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Remembrance: time to draw a line in the sand 


It’s Remembrance-tide once more; but I wish that it wasn’t. Here's why, writes Andrew Kleissner


Remembrance

It’s that time of year when poppies proliferate on lapels, wreaths are laid at war memorials, medals are polished, veterans march past on ageing legs, the Last Post is played, old films are re-run on television, solemn silence is kept, prayers for peace are offered and familiar words are spoken: “Age shall not weary them … Greater love hath no man than this … The fallen … Lest we forget”. Yes, it’s Remembrance-tide once more; but I wish that it wasn’t. Why?

For me there are several reasons. Perhaps it’s the linking of Church and State in civic commemorations; or the use of Christian language which may appear to give warfare some kind of spiritual legitimacy. Perhaps it’s the branding of every dead combatant as a “hero” who “gave” their life; many of them, of course, were amazingly brave, but countless others were reluctant conscripts, sacrificed on the altars of political ambition. Or perhaps it’s the fact that, in our remembering, we easily forget so many: civilians, merchant seamen, soldiers of colour from Europe’s colonies, even British troops who fought in obscure places.

There’s more: the expectation that everyone will join in the communal outpouring of grief, when a more appropriate response might be to question patriotism and the evils that have been committed in its name. And then we have the constant evocation and memorialising of a glorious, but inevitably rose-tinted and selective past, such as the “Blitz spirit” when everyone pulled selflessly together – regularly referenced by politicians and journalists in the current “fight” against Covid-19. One might think we were living in 1940, not 2020.

I am of course deeply respectful of people who say, “People died so that you can be free to share your opinions”. I am also aware that there are folk, both old and – sadly – young, who must still come to terms with their personal wartime tragedies. And I recognise that pious words of goodwill don’t achieve much in the face of naked aggression; indeed, I reluctantly agree that war may sometimes be necessary to prevent an even greater tragedy.

Nevertheless, I feel that the complex links between our faith, our country, our fighting and our suffering need to be broken for once and for all. And I think that this year, when so many of our usual Remembrance commemorations will be restricted or curtailed, is the ideal time to put a spanner in the works or draw a line in the sand, so we can stop the past controlling the present and the future.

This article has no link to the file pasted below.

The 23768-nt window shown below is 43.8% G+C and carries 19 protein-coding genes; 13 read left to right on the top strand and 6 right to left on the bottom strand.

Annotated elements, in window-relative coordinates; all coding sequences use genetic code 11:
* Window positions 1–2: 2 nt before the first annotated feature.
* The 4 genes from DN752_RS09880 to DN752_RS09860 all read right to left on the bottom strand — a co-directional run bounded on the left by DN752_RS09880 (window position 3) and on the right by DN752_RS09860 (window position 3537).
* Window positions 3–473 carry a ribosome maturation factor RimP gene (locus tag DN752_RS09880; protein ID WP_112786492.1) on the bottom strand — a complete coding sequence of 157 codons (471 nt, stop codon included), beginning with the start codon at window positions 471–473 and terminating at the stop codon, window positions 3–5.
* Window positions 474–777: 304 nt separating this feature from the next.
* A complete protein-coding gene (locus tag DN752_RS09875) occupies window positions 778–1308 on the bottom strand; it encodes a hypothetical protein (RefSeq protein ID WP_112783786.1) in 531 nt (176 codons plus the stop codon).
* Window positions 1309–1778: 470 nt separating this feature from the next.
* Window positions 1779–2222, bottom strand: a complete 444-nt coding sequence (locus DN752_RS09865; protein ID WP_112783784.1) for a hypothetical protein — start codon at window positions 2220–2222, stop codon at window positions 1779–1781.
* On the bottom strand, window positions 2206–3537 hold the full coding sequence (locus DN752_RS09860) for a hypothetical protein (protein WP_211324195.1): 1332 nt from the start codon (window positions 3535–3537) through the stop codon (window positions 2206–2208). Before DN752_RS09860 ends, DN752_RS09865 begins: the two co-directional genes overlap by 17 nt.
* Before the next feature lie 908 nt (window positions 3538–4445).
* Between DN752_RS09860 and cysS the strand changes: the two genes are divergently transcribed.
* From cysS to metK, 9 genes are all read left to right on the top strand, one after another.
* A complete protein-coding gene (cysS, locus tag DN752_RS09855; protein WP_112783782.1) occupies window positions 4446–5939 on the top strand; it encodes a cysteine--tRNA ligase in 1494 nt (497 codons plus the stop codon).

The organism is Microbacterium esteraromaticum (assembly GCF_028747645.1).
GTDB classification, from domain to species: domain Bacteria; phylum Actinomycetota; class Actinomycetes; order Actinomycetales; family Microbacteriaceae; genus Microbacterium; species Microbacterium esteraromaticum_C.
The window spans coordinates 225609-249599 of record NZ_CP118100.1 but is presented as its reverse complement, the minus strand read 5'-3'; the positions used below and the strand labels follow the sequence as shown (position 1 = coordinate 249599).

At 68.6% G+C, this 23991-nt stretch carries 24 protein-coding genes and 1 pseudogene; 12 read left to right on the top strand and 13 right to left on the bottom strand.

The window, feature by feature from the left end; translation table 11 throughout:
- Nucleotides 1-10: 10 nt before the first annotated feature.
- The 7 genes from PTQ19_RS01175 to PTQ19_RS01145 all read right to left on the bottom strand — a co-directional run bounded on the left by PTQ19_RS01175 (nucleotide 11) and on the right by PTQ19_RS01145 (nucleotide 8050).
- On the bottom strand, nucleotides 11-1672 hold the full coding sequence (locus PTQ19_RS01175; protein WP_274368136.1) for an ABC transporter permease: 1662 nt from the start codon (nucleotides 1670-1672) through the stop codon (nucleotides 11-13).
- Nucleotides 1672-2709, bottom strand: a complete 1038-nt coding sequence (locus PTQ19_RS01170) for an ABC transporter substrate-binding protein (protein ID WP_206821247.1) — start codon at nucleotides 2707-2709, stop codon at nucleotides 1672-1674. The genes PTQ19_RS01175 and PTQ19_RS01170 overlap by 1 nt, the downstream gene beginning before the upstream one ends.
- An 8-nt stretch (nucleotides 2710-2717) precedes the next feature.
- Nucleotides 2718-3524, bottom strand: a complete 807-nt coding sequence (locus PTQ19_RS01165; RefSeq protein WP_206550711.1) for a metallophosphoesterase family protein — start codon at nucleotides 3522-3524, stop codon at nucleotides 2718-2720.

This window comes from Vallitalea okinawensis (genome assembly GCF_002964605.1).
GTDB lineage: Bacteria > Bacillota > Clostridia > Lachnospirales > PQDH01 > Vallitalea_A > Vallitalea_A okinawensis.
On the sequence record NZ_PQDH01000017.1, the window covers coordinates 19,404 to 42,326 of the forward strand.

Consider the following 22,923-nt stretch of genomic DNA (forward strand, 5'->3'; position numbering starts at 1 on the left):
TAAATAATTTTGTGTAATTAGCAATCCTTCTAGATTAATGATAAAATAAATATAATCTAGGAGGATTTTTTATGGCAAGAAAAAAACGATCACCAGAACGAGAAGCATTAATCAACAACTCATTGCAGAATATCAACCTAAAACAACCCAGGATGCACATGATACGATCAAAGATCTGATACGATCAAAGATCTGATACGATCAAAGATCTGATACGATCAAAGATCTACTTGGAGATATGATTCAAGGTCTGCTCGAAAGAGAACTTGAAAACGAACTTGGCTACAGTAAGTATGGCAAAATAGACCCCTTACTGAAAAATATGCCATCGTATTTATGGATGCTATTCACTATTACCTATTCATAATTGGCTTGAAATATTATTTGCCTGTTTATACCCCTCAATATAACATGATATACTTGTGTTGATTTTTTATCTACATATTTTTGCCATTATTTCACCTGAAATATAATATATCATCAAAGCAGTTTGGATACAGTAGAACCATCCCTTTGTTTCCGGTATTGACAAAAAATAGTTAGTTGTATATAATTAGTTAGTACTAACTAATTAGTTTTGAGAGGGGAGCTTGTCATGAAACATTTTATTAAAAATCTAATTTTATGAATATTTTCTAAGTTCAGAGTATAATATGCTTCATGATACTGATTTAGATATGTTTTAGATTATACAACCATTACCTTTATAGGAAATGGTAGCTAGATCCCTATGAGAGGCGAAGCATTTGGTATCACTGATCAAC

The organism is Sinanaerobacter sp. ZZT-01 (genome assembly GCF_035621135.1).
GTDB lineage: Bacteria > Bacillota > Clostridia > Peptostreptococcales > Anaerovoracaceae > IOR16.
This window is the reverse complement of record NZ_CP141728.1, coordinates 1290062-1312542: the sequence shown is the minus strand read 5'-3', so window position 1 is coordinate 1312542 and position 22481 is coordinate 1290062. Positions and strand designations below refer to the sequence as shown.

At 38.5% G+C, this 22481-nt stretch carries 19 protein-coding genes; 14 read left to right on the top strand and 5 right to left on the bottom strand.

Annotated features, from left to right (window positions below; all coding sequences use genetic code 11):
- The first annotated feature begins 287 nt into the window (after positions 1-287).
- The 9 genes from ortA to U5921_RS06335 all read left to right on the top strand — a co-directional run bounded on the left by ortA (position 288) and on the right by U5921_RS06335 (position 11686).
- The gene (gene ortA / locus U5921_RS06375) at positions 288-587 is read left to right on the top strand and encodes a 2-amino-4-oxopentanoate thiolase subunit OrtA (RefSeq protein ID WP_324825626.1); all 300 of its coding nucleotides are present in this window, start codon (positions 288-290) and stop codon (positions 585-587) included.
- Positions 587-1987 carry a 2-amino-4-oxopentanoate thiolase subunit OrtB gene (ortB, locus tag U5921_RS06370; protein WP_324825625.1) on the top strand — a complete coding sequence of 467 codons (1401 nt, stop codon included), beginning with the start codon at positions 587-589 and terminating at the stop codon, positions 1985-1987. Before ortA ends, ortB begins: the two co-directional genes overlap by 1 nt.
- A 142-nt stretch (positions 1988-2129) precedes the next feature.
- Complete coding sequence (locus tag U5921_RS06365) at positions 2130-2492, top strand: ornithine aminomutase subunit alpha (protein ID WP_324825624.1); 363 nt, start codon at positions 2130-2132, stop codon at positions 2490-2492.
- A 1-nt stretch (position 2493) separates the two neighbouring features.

I say this because, in my view, Remembrance Sunday can so easily pull us backwards when it ought to guide us into a very different future. In fact I feel that its familiar rituals (which, I grant, are cherished by many) do us a disservice because they help to cement in our minds a view of history which prevents us from learning the lessons we should. This is the view which, for instance, makes us in Britain still regard ourselves as a major world power: why else would we have a nuclear defence system which costs vast sums of money and would make the world uninhabitable if it were ever used? It also, I believe, unconsciously but emotionally informed much of the debate about leaving the EU.

We Christians build our faith on God’s acts over many centuries: history is important to us. But we also see Christ, by his death and resurrection, separating the old from the new, making a clean break between “then” and “now”, erasing our past sin from God’s memory, beginning to liberate the world from war, anger and decay and giving us the hope of a wonderful future. While we cannot ignore history, its sting is now drawn: I believe that God calls us to look ahead, to be more concerned with anticipation than retrospection.

A modern hymn by Brian Wren says:

“This is a day of new beginnings,
time to remember and move on,
time to believe what love is bringing,
laying to rest the pain that’s gone”.


And the prophet Isaiah wrote:

“Do not remember the former things, or consider the things of old. I am about to do a new thing; now it springs forth”.

Does Remembrance as we know it imprison in the past and close our eyes from seeing God’s future? I very much fear that it does.


Image | Diana Parkhouse | Unsplash


Andrew Kleissner is the Minister of Christchurch United Church, Llanedeyrn, Cardiff



 


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Baptist Times, 05/11/2020
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